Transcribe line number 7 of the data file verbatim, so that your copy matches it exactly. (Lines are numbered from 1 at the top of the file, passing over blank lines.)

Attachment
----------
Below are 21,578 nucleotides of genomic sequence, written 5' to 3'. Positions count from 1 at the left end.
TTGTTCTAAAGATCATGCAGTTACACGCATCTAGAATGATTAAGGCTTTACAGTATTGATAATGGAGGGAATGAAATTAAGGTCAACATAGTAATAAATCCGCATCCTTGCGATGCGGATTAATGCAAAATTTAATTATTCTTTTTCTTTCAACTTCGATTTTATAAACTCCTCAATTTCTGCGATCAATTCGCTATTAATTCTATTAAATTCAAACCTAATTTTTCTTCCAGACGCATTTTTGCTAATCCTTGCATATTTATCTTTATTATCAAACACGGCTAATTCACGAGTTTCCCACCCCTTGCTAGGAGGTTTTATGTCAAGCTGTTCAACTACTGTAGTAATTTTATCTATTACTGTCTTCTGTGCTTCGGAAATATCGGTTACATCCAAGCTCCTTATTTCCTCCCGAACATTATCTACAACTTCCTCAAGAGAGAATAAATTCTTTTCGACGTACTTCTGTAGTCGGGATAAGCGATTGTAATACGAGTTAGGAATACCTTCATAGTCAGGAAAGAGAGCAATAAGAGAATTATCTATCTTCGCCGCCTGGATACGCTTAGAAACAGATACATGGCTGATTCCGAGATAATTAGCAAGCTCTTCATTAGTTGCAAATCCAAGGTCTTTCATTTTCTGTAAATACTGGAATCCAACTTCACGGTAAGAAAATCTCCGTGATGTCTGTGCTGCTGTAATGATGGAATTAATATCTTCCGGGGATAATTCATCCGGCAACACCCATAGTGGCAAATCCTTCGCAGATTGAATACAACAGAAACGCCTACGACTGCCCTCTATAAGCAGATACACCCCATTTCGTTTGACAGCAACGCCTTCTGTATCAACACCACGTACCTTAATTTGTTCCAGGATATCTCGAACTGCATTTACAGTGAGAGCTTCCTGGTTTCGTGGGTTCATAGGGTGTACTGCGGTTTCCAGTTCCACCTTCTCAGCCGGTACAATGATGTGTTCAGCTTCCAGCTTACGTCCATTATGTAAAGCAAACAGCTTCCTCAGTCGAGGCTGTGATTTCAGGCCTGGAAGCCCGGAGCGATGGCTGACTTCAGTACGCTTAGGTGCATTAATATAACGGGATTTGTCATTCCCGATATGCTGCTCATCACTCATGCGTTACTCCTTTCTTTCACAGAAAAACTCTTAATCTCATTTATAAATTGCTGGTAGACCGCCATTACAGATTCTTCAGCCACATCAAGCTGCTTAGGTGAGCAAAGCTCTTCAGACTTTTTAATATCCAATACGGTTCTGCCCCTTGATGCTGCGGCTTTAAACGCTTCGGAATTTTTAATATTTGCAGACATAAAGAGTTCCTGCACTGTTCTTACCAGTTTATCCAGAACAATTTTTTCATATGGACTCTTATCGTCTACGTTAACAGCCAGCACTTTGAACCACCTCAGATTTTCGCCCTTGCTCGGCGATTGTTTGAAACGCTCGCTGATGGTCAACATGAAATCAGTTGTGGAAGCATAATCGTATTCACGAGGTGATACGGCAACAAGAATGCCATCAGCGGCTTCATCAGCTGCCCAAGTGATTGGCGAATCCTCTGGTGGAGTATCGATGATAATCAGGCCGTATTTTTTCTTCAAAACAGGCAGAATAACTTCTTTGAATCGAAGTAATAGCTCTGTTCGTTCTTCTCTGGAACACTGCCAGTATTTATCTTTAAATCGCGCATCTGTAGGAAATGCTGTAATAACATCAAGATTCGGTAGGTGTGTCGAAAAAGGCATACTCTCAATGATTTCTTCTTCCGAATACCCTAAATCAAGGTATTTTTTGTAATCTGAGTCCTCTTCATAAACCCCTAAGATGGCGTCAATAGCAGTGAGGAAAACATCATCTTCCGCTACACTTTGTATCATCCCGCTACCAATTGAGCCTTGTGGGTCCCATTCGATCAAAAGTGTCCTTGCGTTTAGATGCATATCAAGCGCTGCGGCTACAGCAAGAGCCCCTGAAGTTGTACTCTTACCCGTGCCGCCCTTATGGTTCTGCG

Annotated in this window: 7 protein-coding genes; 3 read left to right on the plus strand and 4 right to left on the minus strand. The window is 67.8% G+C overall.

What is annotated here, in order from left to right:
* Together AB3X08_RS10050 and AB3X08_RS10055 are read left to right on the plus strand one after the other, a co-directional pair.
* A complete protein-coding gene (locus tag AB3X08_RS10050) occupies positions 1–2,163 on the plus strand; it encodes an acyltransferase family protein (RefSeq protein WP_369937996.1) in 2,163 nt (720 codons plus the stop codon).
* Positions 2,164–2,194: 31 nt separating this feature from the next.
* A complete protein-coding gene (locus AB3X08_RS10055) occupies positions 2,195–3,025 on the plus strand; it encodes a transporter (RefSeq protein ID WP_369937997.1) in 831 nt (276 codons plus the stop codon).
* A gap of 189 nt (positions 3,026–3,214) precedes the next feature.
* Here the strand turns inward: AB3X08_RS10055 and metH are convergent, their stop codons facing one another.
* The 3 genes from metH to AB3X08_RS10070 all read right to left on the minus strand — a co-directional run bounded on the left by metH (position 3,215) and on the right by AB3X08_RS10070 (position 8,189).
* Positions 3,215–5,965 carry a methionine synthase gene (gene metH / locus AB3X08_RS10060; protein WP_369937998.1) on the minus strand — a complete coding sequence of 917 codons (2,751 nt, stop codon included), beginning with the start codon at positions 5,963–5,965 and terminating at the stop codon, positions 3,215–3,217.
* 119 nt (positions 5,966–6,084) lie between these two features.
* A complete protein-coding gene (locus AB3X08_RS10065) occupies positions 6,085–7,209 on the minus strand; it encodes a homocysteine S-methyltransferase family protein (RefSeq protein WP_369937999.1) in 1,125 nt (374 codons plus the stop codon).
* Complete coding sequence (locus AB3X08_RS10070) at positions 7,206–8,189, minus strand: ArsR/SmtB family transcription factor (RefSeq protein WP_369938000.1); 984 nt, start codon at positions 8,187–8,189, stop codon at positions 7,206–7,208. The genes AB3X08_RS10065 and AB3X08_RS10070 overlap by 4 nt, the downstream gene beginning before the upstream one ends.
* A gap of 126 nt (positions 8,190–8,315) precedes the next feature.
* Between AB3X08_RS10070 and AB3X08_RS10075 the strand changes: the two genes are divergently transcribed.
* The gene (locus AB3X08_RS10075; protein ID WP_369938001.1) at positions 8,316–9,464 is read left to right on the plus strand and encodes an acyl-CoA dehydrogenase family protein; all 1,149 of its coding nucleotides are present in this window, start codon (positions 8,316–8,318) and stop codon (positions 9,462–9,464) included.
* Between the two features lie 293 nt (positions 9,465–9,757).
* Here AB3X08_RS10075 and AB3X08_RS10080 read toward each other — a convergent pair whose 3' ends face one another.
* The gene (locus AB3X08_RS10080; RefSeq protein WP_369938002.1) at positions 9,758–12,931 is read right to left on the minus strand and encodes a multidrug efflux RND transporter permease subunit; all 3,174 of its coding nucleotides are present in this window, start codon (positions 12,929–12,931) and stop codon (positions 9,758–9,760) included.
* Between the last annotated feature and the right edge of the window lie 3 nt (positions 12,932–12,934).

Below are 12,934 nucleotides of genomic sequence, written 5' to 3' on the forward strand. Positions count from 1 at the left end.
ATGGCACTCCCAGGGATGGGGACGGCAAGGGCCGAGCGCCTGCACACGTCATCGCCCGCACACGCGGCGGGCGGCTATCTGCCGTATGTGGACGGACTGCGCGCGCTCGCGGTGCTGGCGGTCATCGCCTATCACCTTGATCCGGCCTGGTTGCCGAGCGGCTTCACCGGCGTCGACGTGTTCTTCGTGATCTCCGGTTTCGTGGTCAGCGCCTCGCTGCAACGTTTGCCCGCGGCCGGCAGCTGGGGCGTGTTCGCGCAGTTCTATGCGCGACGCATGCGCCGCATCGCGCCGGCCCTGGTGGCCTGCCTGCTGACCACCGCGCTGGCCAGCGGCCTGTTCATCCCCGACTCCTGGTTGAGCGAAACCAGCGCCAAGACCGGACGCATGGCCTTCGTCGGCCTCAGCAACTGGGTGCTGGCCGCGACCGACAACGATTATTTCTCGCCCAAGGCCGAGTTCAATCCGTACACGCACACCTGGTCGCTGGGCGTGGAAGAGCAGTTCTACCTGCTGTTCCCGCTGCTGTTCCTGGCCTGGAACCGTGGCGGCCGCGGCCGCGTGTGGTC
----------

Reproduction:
* Positions 2,164–2,194: 31 nt separating this feature from the next.